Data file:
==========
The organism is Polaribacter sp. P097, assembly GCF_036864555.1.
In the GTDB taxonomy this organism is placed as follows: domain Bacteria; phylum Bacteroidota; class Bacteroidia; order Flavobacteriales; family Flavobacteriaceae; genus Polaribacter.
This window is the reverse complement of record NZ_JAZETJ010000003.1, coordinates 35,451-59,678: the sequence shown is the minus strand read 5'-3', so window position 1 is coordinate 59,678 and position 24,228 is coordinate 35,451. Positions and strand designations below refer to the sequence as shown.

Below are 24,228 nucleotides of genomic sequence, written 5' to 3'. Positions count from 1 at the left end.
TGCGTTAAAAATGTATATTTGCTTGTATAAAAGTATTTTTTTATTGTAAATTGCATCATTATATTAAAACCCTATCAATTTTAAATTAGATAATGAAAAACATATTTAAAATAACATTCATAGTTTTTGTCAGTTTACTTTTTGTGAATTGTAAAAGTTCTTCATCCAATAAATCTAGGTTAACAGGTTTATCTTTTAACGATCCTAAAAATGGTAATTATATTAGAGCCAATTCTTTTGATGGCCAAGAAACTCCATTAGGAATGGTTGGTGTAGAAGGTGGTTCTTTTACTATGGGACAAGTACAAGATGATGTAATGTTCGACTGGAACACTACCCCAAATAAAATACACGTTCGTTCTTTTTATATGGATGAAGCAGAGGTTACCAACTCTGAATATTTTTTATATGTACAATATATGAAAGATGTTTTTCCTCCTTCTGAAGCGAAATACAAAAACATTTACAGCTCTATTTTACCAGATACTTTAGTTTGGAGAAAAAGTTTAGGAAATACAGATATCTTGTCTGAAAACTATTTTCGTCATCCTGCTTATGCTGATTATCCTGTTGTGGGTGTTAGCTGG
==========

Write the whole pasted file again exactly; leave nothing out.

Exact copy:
The organism is Polaribacter sp. P097, assembly GCF_036864555.1.
In the GTDB taxonomy this organism is placed as follows: domain Bacteria; phylum Bacteroidota; class Bacteroidia; order Flavobacteriales; family Flavobacteriaceae; genus Polaribacter.
This window is the reverse complement of record NZ_JAZETJ010000003.1, coordinates 35,451-59,678: the sequence shown is the minus strand read 5'-3', so window position 1 is coordinate 59,678 and position 24,228 is coordinate 35,451. Positions and strand designations below refer to the sequence as shown.

Below are 24,228 nucleotides of genomic sequence, written 5' to 3'. Positions count from 1 at the left end.
TGCGTTAAAAATGTATATTTGCTTGTATAAAAGTATTTTTTTATTGTAAATTGCATCATTATATTAAAACCCTATCAATTTTAAATTAGATAATGAAAAACATATTTAAAATAACATTCATAGTTTTTGTCAGTTTACTTTTTGTGAATTGTAAAAGTTCTTCATCCAATAAATCTAGGTTAACAGGTTTATCTTTTAACGATCCTAAAAATGGTAATTATATTAGAGCCAATTCTTTTGATGGCCAAGAAACTCCATTAGGAATGGTTGGTGTAGAAGGTGGTTCTTTTACTATGGGACAAGTACAAGATGATGTAATGTTCGACTGGAACACTACCCCAAATAAAATACACGTTCGTTCTTTTTATATGGATGAAGCAGAGGTTACCAACTCTGAATATTTTTTATATGTACAATATATGAAAGATGTTTTTCCTCCTTCTGAAGCGAAATACAAAAACATTTACAGCTCTATTTTACCAGATACTTTAGTTTGGAGAAAAAGTTTAGGAAATACAGATATCTTGTCTGAAAACTATTTTCGTCATCCTGCTTATGCTGATTATCCTGTTGTGGGTGTTAGCTGG